Exploring appropriate livelihood alternatives for sustainable rangeland managementExploring appropriate livelihood alternatives for sustainable rangeland management
Faculty of Applied Economics
Faculty of Law
Research group
Government and Law
Faculteit Toegepaste Economische Wetenschappen
Publication type
Source (journal)
The rangeland journal
37(2015):4, p. 345-356
Target language
English (eng)
Full text (Publishers DOI)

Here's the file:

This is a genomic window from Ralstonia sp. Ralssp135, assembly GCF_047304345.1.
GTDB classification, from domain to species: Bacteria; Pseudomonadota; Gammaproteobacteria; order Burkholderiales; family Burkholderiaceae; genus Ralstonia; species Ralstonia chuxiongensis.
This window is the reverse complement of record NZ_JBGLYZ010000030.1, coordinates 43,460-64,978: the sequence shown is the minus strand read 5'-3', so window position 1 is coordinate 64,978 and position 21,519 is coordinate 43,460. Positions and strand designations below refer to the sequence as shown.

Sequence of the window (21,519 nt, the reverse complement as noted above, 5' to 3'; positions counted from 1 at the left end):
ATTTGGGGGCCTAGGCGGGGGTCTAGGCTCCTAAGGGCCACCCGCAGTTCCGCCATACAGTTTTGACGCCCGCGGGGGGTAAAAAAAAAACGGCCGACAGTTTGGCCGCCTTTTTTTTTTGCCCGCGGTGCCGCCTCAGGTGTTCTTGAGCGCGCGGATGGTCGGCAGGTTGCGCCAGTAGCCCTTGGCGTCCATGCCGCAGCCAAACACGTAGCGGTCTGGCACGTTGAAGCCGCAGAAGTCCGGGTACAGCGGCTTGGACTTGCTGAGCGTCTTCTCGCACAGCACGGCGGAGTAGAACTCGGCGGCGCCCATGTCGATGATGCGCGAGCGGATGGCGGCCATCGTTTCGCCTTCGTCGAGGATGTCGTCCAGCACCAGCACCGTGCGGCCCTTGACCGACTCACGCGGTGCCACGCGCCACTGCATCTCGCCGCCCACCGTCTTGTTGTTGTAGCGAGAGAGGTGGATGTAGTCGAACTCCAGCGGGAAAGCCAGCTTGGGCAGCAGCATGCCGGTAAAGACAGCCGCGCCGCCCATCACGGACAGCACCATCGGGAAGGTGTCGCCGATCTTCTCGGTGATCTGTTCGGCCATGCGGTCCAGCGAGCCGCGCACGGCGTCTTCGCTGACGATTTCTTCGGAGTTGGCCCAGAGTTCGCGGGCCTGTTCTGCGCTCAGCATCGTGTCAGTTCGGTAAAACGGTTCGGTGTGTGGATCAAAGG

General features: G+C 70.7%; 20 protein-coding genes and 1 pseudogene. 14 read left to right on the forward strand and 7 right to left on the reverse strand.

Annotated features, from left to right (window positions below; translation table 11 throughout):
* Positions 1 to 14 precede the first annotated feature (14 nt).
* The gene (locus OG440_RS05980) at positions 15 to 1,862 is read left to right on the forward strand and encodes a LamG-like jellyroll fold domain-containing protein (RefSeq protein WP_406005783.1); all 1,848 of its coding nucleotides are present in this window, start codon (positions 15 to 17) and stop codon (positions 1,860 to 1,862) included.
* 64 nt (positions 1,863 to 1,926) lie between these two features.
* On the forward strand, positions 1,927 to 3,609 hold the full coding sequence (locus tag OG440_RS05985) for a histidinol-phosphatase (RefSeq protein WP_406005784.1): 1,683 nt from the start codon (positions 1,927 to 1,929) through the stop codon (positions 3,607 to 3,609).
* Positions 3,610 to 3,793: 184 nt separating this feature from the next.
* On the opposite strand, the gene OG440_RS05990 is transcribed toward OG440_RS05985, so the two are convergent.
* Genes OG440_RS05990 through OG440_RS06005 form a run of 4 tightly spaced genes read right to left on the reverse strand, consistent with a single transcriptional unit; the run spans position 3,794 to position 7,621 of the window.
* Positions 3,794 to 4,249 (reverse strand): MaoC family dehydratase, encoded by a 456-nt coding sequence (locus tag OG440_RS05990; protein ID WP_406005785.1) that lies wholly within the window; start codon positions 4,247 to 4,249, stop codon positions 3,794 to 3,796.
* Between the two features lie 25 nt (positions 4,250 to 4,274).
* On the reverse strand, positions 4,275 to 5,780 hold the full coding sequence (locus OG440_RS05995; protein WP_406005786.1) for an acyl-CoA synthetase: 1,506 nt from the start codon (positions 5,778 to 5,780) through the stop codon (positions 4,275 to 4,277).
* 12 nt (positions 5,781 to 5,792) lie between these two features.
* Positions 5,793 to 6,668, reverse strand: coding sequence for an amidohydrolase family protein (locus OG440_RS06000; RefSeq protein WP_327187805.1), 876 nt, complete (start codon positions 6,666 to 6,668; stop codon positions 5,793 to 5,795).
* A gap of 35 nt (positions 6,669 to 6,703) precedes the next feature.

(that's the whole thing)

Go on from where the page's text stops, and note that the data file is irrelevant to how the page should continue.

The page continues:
Rangeland degradation and vulnerability of livelihoods are two major challenges facing pastoralists, rangeland managers and policy-makers in arid and semi-arid areas. There is a need to make holistic informed decisions in order to protect rangelands and sustain livelihoods. Through a comprehensive literature review on rangeland management policies and livelihood strategies of rangeland users, it is shown how such policies have affected sustainable rangeland management, how strategies to sustain livelihoods have been incomplete and how there has been a lack of a multi-disciplinary approach in acknowledging them. Accordingly, a set of appropriate livelihood alternatives is introduced and, thenceforth, a framework for their evaluation is developed. Supportive strategies for enhancing resilience are discussed as a research and policy-making gap. In this study, the keys to achieve sustainable livelihoods are acknowledged as livelihoods resilience, where livelihoods need to be supported by access to capital, means of coping with the contexts of vulnerability as well as by enhancing policies, institutions and processes. The paper proposes a set of livestock-based livelihoods regarding traditional pastoralism as well as their mitigation and adaptation. Moreover, their transformation to commercial pastoralism, resource-based livelihoods, alternative livelihoods and migration strategies is recognised to be employed by rangeland users as useful alternatives in different regions and under future changing conditions including climate change. These strategies embrace thinking on resilience and are supported by strategies that address social and ecological consequences of climate change consisting of mitigation, adaptation and transformation. It is argued that sustainable livelihoods and sustainable rangeland management will be achieved if they are supported by policies that build and facilitate a set of appropriate livelihood alternatives and keep them in a sustainable state rather than being limited to supporting vulnerable livelihoods. Finally, future directions for analysing and policy-making in selecting the best alternative to achieve sustainable livelihoods are indicated.